Kiss Those Senior Moments Goodbye: Studies Show That Physical Fitness Delays Brain Aging

A "Senior Moment" -- Physical fitness delays brain agingAre you plagued by senior moments?

If so, or if you want to avoid them as long as possible, lace up your sneakers and get moving.

According to two recent studies, there is a definite link between good physical fitness and delayed brain aging.

In one of the studies, done at the University of Arizona, the researchers studied 58 men and 65 women between 50 and 89 years old and matched their patterns of neural activation against their performance on treadmill tests.

The result?

According to psychologist Gene Alexander, who led the study team, “Better brain aging is associated with better physical fitness.”

This study is consistent with a growing body of research showing that regular aerobic exercise can help stave off the mild cognitive failings of normal aging and can spur the growth of new neurons in the area of the brain associated with memory and learning (the hippocampus).

One such research study was done at the Texas Health Presbyterian Hospital Dallas and it consisted of comparing the brain structure and function in 10 athletes and 10 sedentary people.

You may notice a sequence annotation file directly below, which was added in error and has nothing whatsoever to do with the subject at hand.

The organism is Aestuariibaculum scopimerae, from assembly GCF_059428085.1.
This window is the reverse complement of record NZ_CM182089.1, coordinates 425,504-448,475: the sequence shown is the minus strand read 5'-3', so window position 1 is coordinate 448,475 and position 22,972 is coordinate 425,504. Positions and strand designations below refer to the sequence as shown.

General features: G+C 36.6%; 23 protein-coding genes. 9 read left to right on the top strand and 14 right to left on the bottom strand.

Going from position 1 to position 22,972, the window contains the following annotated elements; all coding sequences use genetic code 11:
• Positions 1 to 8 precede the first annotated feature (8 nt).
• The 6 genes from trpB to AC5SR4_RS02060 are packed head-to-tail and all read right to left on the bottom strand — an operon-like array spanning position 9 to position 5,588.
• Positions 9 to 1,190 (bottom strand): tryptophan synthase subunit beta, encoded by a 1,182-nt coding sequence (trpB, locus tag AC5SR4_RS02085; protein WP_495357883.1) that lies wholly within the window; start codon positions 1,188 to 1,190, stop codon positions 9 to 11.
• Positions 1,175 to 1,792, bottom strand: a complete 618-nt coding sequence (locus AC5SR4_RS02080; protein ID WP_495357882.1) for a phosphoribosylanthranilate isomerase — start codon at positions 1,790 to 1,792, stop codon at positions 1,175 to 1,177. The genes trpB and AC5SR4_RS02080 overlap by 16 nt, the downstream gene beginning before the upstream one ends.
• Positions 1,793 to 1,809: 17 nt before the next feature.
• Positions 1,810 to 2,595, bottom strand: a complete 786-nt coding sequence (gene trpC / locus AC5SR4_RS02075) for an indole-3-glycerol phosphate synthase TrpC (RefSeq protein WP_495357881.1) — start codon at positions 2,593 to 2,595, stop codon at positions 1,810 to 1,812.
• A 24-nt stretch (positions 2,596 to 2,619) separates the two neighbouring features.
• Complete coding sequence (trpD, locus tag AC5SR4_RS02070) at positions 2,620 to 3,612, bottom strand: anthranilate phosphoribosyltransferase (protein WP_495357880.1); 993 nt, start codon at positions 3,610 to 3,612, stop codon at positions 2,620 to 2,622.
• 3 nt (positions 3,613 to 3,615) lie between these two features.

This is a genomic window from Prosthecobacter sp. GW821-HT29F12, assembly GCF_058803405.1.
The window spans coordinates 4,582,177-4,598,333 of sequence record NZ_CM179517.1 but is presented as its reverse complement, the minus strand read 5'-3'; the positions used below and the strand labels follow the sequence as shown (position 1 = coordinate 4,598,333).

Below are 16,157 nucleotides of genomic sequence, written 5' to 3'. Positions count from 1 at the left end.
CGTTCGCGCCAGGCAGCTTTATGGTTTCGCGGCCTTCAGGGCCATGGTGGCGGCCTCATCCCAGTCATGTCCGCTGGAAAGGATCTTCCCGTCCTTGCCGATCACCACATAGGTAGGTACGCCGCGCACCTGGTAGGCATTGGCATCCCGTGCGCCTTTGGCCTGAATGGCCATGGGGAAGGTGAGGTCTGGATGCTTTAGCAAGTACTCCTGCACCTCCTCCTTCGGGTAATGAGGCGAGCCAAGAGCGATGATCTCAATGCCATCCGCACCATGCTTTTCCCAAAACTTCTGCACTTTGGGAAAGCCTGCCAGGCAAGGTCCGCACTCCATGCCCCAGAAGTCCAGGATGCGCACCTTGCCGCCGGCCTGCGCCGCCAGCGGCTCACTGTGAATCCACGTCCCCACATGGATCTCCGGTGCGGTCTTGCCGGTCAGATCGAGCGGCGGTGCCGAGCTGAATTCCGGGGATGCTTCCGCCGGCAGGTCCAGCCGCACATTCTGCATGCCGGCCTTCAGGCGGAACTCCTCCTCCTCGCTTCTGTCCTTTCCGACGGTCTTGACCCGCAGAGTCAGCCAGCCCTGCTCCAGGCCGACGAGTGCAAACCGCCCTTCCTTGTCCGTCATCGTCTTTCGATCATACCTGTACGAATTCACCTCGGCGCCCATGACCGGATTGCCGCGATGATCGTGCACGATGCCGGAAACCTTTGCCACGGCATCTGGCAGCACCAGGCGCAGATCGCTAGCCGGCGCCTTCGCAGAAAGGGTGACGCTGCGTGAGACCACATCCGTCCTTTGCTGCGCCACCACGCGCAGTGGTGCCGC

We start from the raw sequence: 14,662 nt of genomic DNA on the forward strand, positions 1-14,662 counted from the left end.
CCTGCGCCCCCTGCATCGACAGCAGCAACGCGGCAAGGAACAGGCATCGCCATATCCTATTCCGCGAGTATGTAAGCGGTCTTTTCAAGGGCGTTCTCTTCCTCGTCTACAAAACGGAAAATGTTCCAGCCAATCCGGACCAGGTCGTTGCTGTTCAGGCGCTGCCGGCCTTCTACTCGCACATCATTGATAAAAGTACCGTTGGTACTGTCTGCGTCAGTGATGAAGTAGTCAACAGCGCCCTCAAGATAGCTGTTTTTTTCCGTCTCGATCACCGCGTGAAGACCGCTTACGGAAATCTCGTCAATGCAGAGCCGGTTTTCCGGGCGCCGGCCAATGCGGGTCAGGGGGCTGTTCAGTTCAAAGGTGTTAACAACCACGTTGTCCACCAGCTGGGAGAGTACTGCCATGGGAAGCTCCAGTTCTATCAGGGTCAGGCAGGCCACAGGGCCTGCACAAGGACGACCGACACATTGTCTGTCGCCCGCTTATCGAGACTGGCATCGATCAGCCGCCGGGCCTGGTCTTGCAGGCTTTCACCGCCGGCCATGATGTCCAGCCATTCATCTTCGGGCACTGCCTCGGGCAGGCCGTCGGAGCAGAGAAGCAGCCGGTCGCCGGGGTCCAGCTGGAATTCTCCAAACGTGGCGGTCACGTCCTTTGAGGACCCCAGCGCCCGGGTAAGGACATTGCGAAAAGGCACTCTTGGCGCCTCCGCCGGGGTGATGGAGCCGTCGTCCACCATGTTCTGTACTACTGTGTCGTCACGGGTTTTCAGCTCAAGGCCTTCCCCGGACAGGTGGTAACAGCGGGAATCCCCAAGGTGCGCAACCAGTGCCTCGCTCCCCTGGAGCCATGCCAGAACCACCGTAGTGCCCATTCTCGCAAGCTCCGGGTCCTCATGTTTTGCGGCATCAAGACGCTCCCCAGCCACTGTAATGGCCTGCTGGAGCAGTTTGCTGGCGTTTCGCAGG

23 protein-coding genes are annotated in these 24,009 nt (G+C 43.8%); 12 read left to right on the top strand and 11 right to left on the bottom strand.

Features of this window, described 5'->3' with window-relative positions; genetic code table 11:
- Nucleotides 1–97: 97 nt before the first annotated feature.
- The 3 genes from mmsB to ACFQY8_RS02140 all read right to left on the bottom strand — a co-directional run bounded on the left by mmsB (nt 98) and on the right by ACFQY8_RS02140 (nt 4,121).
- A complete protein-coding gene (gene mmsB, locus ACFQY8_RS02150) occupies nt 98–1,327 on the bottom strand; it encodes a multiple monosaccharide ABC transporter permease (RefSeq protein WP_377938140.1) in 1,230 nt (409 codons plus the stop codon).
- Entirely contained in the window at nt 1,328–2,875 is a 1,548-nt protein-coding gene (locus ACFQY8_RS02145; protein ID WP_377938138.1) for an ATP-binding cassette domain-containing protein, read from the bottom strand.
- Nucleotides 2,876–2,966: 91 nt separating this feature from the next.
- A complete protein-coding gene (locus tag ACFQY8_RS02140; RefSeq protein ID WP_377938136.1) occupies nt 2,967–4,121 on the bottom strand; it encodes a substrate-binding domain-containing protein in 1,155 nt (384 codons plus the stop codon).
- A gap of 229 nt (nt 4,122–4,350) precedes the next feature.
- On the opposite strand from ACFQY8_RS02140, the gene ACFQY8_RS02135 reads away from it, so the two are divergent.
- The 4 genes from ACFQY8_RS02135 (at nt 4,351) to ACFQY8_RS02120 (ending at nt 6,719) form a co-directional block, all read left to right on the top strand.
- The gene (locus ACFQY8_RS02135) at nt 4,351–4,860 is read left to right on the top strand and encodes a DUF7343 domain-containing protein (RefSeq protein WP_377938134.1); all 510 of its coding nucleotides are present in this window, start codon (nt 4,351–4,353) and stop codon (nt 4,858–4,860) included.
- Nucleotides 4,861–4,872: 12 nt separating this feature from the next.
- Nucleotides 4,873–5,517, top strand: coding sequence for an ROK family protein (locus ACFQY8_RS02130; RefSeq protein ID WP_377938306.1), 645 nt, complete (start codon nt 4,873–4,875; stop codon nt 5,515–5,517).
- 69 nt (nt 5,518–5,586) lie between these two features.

The investigators found that the brain’s white matter fiber was better preserved among the athletes than the inactive people.

What’s white matter, and why is it important?

In the human brain, white matter plays the critical role of transmitting messages between different regions of gray matter — areas where functions such as seeing, hearing, speaking, memory and emotions take place.

So, without sufficient white matter, gray matter can’t do its job (as is the case for many people with various forms of dementia).

Physical fitness delays brain aging“Without properly functioning white matter, people can begin to show signs of neurological problems,” said Dr. Benjamin Levine, one of the Texas researchers. “They can lose the ability to do simple daily tasks that we take for granted.”

One of the conclusions of the Texas study, according to Dr. Levine, is that long-term aerobic exercise has definitive, measurable impact on brain health.

In short, we can fight off dementia and some of the other classic signs of aging with a purposeful, consistent exercise regimen.

That, my friends, is the take-away.

A consistent aerobic exercise regimen benefits your brain as well as your heart. It’s a health two-fer.

Medical disclaimer: I am not a physician and I have never played one on television. I haven’t even stayed at a Holiday Inn Express. Therefore, always consult with your real doctor before starting or altering your exercise program, especially if you have existing medical conditions.

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